5 Keys to Building an Emotionally Healthy Relationship With Competing
Competition dancers are known for being driven and ambitious—but is it possible to focus too much on trophies as the only measure of success? “When competitiveness impacts your mood and your relationships with others, and when it gets in the way of feeling good about yourself, then it’s problematic,” says Dr. Nadine Kaslow, a psychologist who works with dancers and students at Atlanta Ballet. If you’re stuck in a “winning means everything” mindset, here are some ways to break free.
Focus on Excelling— Not Winning
“When you think of competition as being about winners and losers, you’re setting yourself up to feel like a failure,” Kaslow says. “There’s so much you can’t control: how the judges are going to perceive you, how the other dancers will perform. You can’t even control your own performance one hundred percent of the time!”
To relieve some of the pressure of competition, try taking your eyes off the prize. What might that look like? “If you felt better this time than the last time you competed, you were successful. If you found a new energy in your performance, you were successful,” says Robin Dawn Ryan, owner and artistic director of Robin Dawn Academy of Performing Arts in Cape Coral, Florida. When her dancers come offstage disappointed, Ryan immediately urges, “Tell me three great things you did in that routine.” Only once they look for those bright sides will she ask, “What are three things we can work on for next time? What can we learn?”
Set Specific Goals
“Thinking about what you want to do and working toward it—there’s a beautiful satisfaction to that journey,” says Mandy Moore, choreographer on “So You Think You Can Dance,” “Zoey’s Extraordinary Playlist” and the upcoming live-action film of Disney’s Snow White. “Set a goal for yourself that will make you better. It has nothing to do with the studio down the street and nothing to do with the people judging you.”
Perhaps there’s a move you’re itching to master. Or maybe last year you received feedback on your musicality, and you want to demonstrate that you’ve grown. “The work you do in the studio—the hours of training you put in to meet those goals—creates a stronger foundation for the future than any trophy,” Moore says.
Keep Critiques in Perspective
The critiques you receive at competition can help you improve and prepare you for the kind of scrutiny you’re likely to face if you pursue a dance career. Still, it’s okay to take feedback with a grain of salt. A judge’s opinion is just that: an opinion. “Judges’ comments can’t be the be-all-end-all way you measure your talent or your love for dance,” says Moore. “This is four or five humans weighing in on one day—a keyhole glimpse into your total experience as a dancer.”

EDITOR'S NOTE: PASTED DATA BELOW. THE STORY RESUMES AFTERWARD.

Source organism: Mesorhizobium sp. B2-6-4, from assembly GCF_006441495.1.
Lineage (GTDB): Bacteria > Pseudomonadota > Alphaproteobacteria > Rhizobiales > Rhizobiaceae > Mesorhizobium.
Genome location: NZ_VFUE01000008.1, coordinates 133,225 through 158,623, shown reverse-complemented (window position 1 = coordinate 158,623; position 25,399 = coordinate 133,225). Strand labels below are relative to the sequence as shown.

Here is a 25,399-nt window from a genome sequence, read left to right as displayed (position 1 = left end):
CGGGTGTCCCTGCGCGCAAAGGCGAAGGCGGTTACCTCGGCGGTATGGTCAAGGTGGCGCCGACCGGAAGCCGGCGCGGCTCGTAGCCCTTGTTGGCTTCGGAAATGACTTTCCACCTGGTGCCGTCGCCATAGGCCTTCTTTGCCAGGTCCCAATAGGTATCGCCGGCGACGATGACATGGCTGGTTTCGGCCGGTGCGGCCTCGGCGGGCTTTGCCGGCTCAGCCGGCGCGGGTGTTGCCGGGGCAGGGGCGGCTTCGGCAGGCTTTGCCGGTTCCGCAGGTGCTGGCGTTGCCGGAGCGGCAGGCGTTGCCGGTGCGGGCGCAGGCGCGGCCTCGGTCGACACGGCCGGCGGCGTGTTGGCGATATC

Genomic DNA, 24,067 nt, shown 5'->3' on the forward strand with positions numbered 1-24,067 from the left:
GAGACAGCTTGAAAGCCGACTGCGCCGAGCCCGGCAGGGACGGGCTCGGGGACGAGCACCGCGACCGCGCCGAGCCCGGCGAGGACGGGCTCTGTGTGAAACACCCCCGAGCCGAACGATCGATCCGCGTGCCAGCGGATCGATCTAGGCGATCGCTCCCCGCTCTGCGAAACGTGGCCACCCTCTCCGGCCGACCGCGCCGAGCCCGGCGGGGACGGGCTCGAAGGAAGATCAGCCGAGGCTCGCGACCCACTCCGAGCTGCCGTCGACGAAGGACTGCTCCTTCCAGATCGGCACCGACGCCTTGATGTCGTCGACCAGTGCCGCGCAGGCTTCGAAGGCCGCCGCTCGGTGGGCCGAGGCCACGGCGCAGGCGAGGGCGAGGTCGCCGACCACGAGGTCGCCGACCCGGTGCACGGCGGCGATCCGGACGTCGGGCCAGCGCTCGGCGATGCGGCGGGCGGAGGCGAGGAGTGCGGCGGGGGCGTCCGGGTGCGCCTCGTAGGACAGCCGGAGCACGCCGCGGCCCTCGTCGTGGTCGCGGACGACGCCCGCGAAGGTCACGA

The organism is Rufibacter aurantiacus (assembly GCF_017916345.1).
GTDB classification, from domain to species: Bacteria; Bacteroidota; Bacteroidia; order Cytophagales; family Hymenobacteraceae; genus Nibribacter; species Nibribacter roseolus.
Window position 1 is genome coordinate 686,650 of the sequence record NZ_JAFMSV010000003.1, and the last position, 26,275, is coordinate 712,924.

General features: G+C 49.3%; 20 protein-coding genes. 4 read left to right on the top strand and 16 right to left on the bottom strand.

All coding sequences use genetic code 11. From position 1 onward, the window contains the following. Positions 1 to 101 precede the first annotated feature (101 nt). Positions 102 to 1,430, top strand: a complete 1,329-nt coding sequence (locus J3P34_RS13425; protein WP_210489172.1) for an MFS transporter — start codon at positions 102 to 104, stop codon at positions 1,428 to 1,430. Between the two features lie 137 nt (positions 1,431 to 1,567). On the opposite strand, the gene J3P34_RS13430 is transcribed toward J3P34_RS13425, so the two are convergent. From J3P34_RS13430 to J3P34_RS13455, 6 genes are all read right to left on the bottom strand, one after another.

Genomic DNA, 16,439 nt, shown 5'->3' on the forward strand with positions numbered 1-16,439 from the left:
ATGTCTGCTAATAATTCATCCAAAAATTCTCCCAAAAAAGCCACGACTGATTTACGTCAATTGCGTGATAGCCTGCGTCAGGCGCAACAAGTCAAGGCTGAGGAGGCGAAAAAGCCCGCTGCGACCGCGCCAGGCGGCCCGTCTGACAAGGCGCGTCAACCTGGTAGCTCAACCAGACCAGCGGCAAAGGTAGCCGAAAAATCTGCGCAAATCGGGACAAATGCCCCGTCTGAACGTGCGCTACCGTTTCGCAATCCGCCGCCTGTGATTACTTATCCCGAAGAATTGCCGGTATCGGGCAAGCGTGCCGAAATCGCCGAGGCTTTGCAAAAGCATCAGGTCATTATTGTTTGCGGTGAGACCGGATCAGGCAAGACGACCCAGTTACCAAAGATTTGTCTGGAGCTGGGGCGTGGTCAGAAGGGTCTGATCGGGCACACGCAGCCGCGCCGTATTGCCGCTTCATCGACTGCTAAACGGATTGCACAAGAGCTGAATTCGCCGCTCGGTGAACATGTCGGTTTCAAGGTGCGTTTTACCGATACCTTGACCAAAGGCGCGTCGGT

If a note seems completely out of left field, it may not be as valuable as something you’ve heard before and know you need to work on. “Judges on the same panel can disagree,” adds Ryan. “I don’t put much weight into a comment until I hear it repeatedly.” Always talk to your teachers if you need help discerning which critiques will be most useful as you move forward.
Build Your Community
“If you’re holding a lot of negativity and tension around competition, you won’t be able to create meaningful relationships with your peers,” Kaslow says. “And in life, we need relationships.” It’s not just about the mental well-being that comes from feeling camaraderie rather than rivalry. “Your competitor today might be your colleague tomorrow,” Kaslow points out, “or they could give you a job.”
Instead of isolating yourself in your quest for the trophy, reach out. If you loved someone else’s performance, tell them—even (or especially) if you feel it was better than your own. Exchange contact info or follow each other on social media, so you can stay in touch. You never know where those connections might lead you.
Be Okay Either Way
“There’s a healthy way to win and a healthy way to lose,” Moore says, “and they’re almost exactly the same. Congratulate your competitors and show humility. This was two and a half minutes of your life. Maybe it went your way, and maybe it didn’t. But did you enjoy yourself onstage? That’s a win. Finally, remember that you’re lucky to get to go back to the studio to work some more. Tomorrow is a new day.”